The subject tonight is Love
And for tomorrow night as well,
As a matter of fact I know of no better topic
For us to discuss
Until we all
On this Valentine's weekend, Aphrodite, the Greek goddess of love and beauty reminds us that we are most beautiful when we are shining our love and compassion for ourselves out into the world. If we cannot love ourselves with our flaws and failings, how can we hope to love another with theirs? It's so much easier to see the flaws in others and not our own, which we hide and protect and attempt to disown. We relegate these parts into the shadowy depths. Yet when we dare to look at our shadow parts, we find gold. For only then is there hope for integration, and ultimately, wholeness.
When Aphrodite is activated in us, we feel sensual and powerful in our feminine bodies. Indeed, we are charismatic and attract others like moths to flame. Aphrodite is an alchemical goddess who brings consciousness to relationship, and thus, change. She teaches us to be independent, yet vulnerable.
These words, by the poet, David Whyte, remind us that it is not power, control, and perfection that bring us love, but exposing our beating heart, our frailties, and vulnerability:
“We have the strange idea, unsupported by any evidence, that we are loved and admired only for our superb strength, our far-reaching powers, and our all-knowing competency. Yet in the real world, no matter how many relationships may have been initiated by strength and power, no marriage or friendship has ever been deepened by these qualities. After a short, erotic honeymoon, power and omnipotence expose their shadow underbellies and threaten real intimacy, which is based on mutual vulnerability. After the bows have been made to the brass god of power, we find in the privacy of relationship that same god suddenly immobile and inimitable to conversation. As brass gods ourselves, we wonder why we are no longer loved in the same way we were at our first appearance. Our partners have begun to find our infallibility boring and, after long months or years, to find us false, frightening, and imprisoning.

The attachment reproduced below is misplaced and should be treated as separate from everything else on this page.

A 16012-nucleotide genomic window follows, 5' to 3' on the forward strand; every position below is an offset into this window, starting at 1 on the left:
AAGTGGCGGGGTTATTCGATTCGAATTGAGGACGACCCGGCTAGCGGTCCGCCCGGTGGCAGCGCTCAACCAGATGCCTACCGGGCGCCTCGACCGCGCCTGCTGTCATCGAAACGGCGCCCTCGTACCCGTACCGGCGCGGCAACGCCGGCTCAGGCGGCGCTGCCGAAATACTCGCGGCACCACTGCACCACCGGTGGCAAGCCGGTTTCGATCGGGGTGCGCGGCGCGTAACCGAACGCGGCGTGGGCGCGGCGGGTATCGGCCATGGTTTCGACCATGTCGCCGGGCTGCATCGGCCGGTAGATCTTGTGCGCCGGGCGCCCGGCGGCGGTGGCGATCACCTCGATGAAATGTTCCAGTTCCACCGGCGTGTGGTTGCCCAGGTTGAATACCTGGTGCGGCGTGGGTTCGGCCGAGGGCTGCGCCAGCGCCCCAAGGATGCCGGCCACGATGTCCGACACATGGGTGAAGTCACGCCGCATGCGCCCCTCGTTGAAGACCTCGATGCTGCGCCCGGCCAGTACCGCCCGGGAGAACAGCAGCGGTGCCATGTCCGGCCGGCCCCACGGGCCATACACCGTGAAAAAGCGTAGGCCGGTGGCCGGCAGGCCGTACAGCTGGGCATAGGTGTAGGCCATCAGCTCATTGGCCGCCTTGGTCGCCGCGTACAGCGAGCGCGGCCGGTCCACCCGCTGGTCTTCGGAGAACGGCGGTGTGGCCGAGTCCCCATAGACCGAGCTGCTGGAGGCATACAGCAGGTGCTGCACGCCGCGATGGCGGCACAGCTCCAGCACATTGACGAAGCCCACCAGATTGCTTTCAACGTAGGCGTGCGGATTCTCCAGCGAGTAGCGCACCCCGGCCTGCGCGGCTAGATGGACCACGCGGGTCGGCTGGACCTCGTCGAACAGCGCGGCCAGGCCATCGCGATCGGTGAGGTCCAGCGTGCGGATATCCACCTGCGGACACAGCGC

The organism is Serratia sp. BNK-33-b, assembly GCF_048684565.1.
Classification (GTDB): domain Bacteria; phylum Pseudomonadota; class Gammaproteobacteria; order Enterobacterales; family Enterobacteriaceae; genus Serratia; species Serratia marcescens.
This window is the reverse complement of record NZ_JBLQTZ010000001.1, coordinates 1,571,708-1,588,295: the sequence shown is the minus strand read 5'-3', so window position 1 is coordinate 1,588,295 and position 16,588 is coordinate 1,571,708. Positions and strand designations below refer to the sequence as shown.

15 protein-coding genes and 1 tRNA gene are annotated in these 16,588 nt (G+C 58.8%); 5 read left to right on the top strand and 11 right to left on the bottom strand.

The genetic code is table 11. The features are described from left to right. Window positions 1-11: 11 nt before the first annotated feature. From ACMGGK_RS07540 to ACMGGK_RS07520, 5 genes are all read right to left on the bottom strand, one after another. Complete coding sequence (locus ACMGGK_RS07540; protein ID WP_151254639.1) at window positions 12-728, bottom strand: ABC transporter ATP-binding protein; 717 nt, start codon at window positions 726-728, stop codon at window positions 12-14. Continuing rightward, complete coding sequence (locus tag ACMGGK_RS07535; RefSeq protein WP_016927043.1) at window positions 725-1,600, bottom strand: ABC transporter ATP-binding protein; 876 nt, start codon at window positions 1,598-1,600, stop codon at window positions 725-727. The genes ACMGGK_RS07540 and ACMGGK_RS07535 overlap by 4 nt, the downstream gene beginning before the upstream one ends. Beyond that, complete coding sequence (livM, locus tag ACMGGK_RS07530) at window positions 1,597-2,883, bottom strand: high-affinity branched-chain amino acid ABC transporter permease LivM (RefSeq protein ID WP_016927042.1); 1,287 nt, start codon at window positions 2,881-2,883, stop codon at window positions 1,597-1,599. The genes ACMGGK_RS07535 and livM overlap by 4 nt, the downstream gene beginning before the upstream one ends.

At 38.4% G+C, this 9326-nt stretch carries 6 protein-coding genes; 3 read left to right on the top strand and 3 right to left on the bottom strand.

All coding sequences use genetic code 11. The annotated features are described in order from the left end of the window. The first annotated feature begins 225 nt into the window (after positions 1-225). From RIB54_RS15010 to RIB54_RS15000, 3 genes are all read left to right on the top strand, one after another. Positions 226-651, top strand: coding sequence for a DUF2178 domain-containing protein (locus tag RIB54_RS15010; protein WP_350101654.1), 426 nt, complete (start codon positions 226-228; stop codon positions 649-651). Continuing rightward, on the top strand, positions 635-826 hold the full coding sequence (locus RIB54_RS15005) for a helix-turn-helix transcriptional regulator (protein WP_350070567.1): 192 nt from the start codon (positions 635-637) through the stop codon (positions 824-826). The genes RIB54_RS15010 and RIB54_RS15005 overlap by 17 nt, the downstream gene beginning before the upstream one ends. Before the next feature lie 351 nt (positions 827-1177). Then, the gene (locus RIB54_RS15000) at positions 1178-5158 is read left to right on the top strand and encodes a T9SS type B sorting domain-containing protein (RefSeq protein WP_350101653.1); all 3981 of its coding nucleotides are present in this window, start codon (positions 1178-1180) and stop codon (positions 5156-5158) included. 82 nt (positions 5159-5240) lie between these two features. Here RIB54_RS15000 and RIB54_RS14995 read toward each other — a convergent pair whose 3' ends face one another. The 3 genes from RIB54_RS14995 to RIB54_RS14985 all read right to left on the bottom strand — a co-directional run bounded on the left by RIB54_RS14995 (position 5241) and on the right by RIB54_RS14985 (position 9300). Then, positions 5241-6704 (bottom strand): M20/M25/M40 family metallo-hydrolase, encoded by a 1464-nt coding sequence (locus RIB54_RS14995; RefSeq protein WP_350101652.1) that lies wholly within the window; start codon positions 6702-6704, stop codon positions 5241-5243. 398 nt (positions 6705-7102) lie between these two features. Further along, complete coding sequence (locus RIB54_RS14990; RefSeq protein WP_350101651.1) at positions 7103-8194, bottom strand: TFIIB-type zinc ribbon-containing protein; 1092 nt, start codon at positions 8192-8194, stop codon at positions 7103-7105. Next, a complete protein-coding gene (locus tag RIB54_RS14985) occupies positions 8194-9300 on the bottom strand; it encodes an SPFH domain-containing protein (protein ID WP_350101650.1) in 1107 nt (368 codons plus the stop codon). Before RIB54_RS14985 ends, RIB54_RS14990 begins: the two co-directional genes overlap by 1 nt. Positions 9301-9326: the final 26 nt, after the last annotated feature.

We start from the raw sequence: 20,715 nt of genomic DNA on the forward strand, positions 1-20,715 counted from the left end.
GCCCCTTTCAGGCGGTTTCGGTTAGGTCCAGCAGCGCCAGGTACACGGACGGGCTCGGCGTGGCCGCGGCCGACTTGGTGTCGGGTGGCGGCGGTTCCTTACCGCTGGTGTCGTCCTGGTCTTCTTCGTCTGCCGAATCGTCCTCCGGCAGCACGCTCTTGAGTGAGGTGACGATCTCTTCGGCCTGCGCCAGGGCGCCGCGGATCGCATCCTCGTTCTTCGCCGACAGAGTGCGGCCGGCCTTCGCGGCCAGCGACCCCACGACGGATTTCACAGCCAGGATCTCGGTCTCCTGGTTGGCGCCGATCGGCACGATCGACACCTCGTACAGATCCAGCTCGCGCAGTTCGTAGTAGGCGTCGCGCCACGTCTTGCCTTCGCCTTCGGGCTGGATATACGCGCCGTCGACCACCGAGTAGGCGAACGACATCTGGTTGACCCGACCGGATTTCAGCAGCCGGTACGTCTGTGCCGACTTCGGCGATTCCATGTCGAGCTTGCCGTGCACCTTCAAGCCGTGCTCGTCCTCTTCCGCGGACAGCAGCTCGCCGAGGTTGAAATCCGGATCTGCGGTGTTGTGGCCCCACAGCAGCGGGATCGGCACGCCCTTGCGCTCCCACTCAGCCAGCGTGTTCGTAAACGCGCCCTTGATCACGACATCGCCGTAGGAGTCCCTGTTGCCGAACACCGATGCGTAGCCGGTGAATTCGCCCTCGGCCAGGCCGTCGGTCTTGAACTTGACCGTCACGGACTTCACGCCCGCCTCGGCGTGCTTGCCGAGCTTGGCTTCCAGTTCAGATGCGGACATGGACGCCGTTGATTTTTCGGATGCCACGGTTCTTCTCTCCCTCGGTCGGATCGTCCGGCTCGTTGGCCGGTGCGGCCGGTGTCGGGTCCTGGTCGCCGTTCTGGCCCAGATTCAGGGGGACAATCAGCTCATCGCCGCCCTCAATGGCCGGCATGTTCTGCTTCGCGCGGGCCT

We have the same strange idea in work as we do in love: that we will engender love, loyalty and admiration in others by exhibiting a great sense of power and competency. We are surprised to find that we garner fear and respect but forgo the other, more intimate magic. Real, undying loyalty in work can never be legislated or coerced; it is based on a courageous vulnerability that invites others by our example to a frontier conversation whose outcome is yet in doubt.
We have an even stranger idea: that we will finally fall in love with ourselves only when we have become the totally efficient organized organism we have always wanted to be and left all of bumbling ineptness behind. Yet in exactly the way we come to find love and intimacy with others through vulnerability, we come to those same qualities in ourselves through living out the awkwardness of not knowing, of not being in charge.
We try to construct a life in which we will be perfect, in which we will eliminate awkwardness, pass by vulnerability, ignore ineptness, only to pass through the gate of our lives and find, strangely, that the gateway is vulnerability itself. The very place we are open to the world whether we like it or not.”
I'm looking forward to celebrating 14 years of marriage to Rob this weekend in Asheville. Here's to love... At Last... Happy Valentine's Day!